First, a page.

Thursday, 31 May 2012

Horizontal Hold

Except I'm growing it vertically.

This is Cotoneaster horizontalis, planted by nature, not by me. She planted this one at the bottom of a rose arch, shortly after I had removed the old rose. These plants normally grow horizontally, hence the name, but if planted against a wall or arch, they will grow upwards. I first became aware of this plant's versatility several years ago, when I discovered it planted in the car park of a shopping centre. It was planted between the car parking bays, and was regularly clipped. This made the shrubs quite dense, much to the delight of several dunnocks who had made their home there.

My plant isn't dense enough for any nests yet, but in the autumn it is regularly visited by blackbirds who adore the berries. And at this time of year, it really is a bee magnet. Oh, and it attracts other pollinators too like this one:

Are you impressed ?  This is the first time I've ever had a holly blue stay still long enough to have its photo taken. Actually, I think it was drunk, it stayed there quite a while before it flew off. And others have been feeding in the garden too:

Look at the expression on the young blackbird's face. It's as if he's saying to his dad, 'what sort of food do you call this ?'  Never satisfied, these young uns.

By the way, it's recently been announced that putting up bird feeders acts as good pest control. Scientists have carried out experiments that show that gardens with bird feeders have better pest control than those without. Apparently, whilst the birds are waiting to use the feeders, they will eat the pests on your plants. It's a bit like putting sweets near the checkouts at the supermarkets. Except these 'sweets' are good for the birds. Mind you, I don't think putting broccoli spears near the supermarket checkout would have the same effect as sweets, do you ?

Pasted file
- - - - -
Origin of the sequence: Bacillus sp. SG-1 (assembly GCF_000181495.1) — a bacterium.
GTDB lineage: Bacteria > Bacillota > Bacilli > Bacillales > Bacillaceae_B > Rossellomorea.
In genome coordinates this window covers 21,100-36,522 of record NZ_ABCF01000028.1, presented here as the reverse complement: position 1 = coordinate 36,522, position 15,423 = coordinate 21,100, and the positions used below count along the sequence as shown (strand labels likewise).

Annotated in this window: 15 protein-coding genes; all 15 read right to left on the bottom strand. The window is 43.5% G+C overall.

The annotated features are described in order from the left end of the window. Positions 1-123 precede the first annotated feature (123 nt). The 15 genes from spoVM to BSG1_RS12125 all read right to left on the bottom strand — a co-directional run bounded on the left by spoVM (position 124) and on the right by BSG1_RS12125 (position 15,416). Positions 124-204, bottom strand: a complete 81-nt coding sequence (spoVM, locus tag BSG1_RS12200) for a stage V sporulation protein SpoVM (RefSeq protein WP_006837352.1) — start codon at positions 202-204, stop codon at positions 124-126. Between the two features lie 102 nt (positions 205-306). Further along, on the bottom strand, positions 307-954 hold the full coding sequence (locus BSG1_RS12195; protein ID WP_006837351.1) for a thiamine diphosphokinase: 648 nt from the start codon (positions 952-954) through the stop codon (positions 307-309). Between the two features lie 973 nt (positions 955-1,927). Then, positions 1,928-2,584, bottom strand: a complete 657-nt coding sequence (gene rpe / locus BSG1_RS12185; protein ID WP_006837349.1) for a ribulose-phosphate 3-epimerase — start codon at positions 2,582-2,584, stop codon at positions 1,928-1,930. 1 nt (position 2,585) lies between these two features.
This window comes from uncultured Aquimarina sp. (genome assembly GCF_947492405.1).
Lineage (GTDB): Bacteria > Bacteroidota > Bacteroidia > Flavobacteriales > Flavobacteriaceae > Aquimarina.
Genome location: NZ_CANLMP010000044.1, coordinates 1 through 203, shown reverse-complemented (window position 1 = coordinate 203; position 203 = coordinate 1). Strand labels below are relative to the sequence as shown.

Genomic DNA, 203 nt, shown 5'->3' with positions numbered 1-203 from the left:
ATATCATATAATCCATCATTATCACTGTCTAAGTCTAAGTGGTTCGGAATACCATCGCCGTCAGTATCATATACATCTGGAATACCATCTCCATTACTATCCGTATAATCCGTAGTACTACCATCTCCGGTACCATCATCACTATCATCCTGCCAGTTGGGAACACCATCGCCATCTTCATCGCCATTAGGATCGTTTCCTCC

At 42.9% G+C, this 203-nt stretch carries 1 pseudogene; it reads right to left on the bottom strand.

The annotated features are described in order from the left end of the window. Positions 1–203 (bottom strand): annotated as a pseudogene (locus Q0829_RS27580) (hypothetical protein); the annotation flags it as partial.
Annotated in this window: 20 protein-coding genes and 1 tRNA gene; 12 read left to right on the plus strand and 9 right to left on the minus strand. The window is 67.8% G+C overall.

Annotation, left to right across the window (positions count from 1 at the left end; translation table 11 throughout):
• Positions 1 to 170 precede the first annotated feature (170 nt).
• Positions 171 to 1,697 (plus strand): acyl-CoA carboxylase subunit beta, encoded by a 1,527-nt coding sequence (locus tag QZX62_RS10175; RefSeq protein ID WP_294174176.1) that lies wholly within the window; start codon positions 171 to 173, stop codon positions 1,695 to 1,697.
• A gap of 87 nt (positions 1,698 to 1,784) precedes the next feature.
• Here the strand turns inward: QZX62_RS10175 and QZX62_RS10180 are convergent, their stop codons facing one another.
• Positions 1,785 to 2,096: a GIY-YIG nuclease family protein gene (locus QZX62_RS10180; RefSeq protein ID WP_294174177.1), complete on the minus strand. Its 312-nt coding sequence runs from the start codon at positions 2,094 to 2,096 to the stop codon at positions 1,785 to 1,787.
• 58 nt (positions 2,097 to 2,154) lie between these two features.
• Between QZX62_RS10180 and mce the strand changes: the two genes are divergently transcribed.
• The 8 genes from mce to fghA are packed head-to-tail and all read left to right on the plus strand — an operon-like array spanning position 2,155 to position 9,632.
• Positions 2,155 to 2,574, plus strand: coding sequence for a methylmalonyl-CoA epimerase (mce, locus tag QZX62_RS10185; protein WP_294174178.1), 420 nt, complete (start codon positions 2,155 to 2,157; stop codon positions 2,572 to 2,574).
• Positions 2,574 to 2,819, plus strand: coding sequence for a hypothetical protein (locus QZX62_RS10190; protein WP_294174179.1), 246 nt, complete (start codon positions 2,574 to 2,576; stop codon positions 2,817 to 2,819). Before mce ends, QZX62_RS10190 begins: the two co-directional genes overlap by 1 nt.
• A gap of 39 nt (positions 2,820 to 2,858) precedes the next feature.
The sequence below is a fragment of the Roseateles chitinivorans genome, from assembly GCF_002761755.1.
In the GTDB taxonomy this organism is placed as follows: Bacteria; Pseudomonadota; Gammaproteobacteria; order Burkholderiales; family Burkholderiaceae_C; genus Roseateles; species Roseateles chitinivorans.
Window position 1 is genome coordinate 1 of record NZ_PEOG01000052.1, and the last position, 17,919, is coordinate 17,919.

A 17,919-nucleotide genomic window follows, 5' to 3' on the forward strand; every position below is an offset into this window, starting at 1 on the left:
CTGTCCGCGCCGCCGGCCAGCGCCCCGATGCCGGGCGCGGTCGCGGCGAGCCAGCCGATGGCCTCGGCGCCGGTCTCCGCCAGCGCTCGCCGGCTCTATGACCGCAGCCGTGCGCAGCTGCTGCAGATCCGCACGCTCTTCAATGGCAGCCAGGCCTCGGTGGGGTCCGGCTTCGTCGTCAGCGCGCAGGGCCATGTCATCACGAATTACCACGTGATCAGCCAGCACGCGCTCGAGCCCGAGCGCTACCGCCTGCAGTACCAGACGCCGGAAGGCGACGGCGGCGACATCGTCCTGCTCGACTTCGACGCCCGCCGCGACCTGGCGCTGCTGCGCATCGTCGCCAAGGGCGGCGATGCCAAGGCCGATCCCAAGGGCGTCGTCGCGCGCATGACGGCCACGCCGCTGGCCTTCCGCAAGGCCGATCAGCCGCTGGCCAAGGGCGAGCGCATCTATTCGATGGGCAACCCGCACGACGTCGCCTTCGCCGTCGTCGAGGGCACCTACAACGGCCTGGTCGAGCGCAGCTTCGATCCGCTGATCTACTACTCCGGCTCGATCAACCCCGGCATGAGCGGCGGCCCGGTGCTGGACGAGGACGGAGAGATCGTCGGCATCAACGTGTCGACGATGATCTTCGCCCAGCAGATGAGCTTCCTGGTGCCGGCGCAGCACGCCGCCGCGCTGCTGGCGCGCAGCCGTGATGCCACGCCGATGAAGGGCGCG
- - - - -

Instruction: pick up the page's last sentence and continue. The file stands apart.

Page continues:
1. That is good to know about the bird feeders. I've been debating on whether to feed the birds this summer since they have lots of wild plants to choose from nearby. I think they are eating my strawberries though. I'll see if filling the bird feeders will stop them from eating the strawberries.

    1. No that won't work, I've tried it. They eat the bird seed, then have the strawberries for dessert. The scientists forgot to mention that the birds can be pests too.

  2. Widocznie motylkowi kolczasty ostrokrzew się podoba, że tak długo siedział. Moje truskawki podjadają ślimaki, a nie ptaki. Pozdrawiam.
    Apparently the prickly holly motylkowi like that so long sitting. My strawberries they eat snails and not birds. Yours.

  3. Lovely to see the holly blue, they are so hard to photograph....well done.

    Sweet juvenile blackbird....don't you just love them at this stage :)

    I love cotoneaster....sadly it does not like my wet soil :(

    Lovely post, thoroughly enjoyed it.

  4. The cotoneaster is so pretty, I didn't know clipping would make them dense and upright. Mine has been overrun by the abelia.

  5. I do like a Cotoneaster, a very understated shrub. Ive always thought that they do their thing so well in urban & municipal planting schemes, especially when the berries appear in autumn. Lovely to see the Holly Blue, I too have had one visit the garden this year,except mine was on a Pyracantha.

  6. I love that idea of pests being near the birdfeeder checkout. It's true too xx

  7. I used to have a cotoneaster in the garden but it decided it liked the neighbours garden better and climbed over the fence and left me with just the bare stems. Great pic of the two blackbirds and the butterfly I have never seen one of those in my garden - you must be doing something right.

  8. Fantastic photographs, beautiful plant. I am greeting

  9. Hi Crystal, I tried to comment on this yesterday but had a nightmare with the Internet connection which eventually culminated in a last minute dash to the shop for a new router! I have Cotoneaster Horizontalis growing by the shed, it fills an awkward space and as you say the birds love the berries. Well done with the Holly Blue, I have them in my garden but have never managed a photo.

    I wonder how much money the scientists spent on working that little bit of wisdom out, I would have thought it was a pretty obvious conclusion to come to ;-)

    I love the Blackbird photo!